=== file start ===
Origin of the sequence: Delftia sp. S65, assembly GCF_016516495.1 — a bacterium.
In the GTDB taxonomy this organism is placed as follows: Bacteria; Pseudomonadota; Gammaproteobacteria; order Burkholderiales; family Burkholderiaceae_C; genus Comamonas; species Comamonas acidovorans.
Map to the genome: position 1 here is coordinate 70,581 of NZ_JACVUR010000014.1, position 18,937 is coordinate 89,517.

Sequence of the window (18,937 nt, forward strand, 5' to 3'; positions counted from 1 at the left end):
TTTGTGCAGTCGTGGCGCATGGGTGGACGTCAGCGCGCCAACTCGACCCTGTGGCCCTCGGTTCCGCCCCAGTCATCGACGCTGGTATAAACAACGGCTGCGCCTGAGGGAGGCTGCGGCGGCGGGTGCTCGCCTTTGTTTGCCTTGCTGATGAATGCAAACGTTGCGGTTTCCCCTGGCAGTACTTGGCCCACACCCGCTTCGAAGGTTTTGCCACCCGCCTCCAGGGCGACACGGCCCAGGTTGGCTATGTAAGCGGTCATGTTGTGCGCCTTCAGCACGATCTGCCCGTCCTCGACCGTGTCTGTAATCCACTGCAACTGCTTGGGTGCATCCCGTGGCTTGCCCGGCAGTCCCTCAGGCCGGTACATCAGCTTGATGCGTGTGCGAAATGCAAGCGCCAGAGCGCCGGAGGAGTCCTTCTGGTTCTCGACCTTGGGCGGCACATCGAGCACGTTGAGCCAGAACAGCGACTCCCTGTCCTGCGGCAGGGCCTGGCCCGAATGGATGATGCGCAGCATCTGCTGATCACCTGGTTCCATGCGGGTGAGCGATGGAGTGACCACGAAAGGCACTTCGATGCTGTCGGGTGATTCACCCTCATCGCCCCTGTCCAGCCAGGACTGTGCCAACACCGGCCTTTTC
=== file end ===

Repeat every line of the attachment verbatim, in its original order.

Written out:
Origin of the sequence: Delftia sp. S65, assembly GCF_016516495.1 — a bacterium.
In the GTDB taxonomy this organism is placed as follows: Bacteria; Pseudomonadota; Gammaproteobacteria; order Burkholderiales; family Burkholderiaceae_C; genus Comamonas; species Comamonas acidovorans.
Map to the genome: position 1 here is coordinate 70,581 of NZ_JACVUR010000014.1, position 18,937 is coordinate 89,517.

Sequence of the window (18,937 nt, forward strand, 5' to 3'; positions counted from 1 at the left end):
TTTGTGCAGTCGTGGCGCATGGGTGGACGTCAGCGCGCCAACTCGACCCTGTGGCCCTCGGTTCCGCCCCAGTCATCGACGCTGGTATAAACAACGGCTGCGCCTGAGGGAGGCTGCGGCGGCGGGTGCTCGCCTTTGTTTGCCTTGCTGATGAATGCAAACGTTGCGGTTTCCCCTGGCAGTACTTGGCCCACACCCGCTTCGAAGGTTTTGCCACCCGCCTCCAGGGCGACACGGCCCAGGTTGGCTATGTAAGCGGTCATGTTGTGCGCCTTCAGCACGATCTGCCCGTCCTCGACCGTGTCTGTAATCCACTGCAACTGCTTGGGTGCATCCCGTGGCTTGCCCGGCAGTCCCTCAGGCCGGTACATCAGCTTGATGCGTGTGCGAAATGCAAGCGCCAGAGCGCCGGAGGAGTCCTTCTGGTTCTCGACCTTGGGCGGCACATCGAGCACGTTGAGCCAGAACAGCGACTCCCTGTCCTGCGGCAGGGCCTGGCCCGAATGGATGATGCGCAGCATCTGCTGATCACCTGGTTCCATGCGGGTGAGCGATGGAGTGACCACGAAAGGCACTTCGATGCTGTCGGGTGATTCACCCTCATCGCCCCTGTCCAGCCAGGACTGTGCCAACACCGGCCTTTTC